The impact of religion and culture on diabetes care in Nigeria
Author(s): H Adejumo, O Odusan, O Sogbein, N Laiteerapong, M Dauda, and O Ahmed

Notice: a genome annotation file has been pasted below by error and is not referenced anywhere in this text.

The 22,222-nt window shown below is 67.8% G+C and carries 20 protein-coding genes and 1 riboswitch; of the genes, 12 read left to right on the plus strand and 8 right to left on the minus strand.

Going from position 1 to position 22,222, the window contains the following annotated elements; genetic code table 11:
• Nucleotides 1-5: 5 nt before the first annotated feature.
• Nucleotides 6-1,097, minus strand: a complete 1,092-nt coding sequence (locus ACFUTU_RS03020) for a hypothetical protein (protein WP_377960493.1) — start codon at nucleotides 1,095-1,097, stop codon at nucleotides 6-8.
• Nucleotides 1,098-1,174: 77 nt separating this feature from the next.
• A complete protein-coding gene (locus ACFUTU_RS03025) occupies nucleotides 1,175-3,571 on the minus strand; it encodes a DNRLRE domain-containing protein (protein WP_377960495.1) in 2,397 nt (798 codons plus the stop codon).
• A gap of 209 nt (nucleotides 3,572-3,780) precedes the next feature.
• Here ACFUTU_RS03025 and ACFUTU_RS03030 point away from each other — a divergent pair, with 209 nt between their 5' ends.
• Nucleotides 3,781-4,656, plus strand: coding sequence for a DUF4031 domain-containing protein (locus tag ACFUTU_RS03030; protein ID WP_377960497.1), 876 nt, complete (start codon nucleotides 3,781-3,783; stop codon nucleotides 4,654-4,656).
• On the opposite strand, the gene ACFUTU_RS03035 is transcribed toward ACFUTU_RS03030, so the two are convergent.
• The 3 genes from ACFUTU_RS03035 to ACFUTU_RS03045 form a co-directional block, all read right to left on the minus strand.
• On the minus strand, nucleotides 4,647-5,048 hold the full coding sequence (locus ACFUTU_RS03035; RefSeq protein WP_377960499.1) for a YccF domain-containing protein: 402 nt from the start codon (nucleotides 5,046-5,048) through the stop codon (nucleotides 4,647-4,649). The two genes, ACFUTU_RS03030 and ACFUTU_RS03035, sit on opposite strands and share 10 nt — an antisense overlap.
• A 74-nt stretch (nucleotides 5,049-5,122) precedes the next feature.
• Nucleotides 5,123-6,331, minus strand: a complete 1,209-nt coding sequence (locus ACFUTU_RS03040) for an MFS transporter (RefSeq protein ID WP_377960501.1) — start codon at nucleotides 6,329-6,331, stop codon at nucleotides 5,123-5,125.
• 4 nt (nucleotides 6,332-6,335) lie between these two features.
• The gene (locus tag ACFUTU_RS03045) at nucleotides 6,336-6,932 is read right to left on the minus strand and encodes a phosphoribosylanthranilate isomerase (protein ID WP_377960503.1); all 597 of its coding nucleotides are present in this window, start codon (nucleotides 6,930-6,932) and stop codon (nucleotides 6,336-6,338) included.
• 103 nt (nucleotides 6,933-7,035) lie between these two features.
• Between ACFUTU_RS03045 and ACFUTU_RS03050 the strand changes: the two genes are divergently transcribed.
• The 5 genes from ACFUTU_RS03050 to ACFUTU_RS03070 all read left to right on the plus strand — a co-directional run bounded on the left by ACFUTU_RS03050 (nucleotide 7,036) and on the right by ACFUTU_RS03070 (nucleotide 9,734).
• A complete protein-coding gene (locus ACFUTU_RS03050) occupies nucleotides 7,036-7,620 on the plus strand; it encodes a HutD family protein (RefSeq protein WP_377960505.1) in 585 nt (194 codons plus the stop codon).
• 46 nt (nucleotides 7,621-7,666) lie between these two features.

This study aimed to relate the psychosocial effects of religion and culture with the awareness, knowledge and attitude of Nigerians regarding diabetes prevention and care. Data was collected from a sample of 1500 individuals in communities where secondary and tertiary health care centres are situated from 12/02/2012 to 25/03/2012. The study population included a higher proportion of females (65%), with the majority between 19 and 29 years old (56%). Most were unemployed (67%) or in the teaching profession (24%). Over half (58%) respondents were Christian; while 41% were Muslim, and 1% were traditional worshippers. Over 25% believed that diabetes was due to witchcraft or a punishment from God. Also, 28% believed that diabetes was caused by an infection; and 16% and 10% believed diabetes could be caused by witchcraft or by God, respectively. Nearly all (90%) believed that diabetes was potentially fatal. We conclude that many diabetic patients have inadequate knowledge about the causes of diabetes and its complications.


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